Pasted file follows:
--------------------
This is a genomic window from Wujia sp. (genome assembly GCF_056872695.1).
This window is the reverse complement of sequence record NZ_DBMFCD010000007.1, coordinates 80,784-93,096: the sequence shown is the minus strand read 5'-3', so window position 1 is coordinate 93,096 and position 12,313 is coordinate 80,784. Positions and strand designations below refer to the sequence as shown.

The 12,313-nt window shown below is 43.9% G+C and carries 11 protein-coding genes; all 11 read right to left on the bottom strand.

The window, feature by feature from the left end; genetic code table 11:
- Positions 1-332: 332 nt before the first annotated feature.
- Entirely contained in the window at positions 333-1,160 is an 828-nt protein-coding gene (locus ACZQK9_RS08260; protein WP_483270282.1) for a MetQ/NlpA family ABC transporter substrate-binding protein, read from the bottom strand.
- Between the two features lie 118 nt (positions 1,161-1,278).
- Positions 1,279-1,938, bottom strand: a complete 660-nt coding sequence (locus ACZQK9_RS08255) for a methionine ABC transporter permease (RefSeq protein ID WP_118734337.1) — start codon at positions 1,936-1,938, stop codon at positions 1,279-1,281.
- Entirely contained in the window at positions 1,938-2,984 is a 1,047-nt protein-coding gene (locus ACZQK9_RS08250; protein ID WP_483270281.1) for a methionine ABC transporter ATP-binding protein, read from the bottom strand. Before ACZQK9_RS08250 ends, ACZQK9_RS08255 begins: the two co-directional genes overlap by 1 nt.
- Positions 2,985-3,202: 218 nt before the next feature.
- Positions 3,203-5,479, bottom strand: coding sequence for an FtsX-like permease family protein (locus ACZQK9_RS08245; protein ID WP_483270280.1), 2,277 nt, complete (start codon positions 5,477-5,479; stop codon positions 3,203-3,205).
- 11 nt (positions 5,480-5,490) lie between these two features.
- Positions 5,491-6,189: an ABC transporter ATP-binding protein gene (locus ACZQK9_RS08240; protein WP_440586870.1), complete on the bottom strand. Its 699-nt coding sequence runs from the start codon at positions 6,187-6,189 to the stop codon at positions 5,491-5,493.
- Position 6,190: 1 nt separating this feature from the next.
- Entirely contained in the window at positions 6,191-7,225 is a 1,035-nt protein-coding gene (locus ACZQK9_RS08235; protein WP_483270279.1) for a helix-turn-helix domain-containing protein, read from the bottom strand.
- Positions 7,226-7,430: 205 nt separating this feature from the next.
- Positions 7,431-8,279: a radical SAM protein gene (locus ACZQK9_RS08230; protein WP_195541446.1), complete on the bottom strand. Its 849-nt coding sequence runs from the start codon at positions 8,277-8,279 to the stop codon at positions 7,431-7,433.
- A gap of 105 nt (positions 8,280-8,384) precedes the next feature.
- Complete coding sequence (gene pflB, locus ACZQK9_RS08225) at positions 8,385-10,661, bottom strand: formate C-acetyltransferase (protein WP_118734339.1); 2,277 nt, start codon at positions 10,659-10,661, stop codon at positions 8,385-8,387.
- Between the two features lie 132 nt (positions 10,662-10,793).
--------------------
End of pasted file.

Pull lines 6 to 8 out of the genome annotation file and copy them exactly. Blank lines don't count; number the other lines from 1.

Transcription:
- Entirely contained in the window at positions 333-1,160 is an 828-nt protein-coding gene (locus ACZQK9_RS08260; protein WP_483270282.1) for a MetQ/NlpA family ABC transporter substrate-binding protein, read from the bottom strand.
- Between the two features lie 118 nt (positions 1,161-1,278).
- Positions 1,279-1,938, bottom strand: a complete 660-nt coding sequence (locus ACZQK9_RS08255) for a methionine ABC transporter permease (RefSeq protein ID WP_118734337.1) — start codon at positions 1,936-1,938, stop codon at positions 1,279-1,281.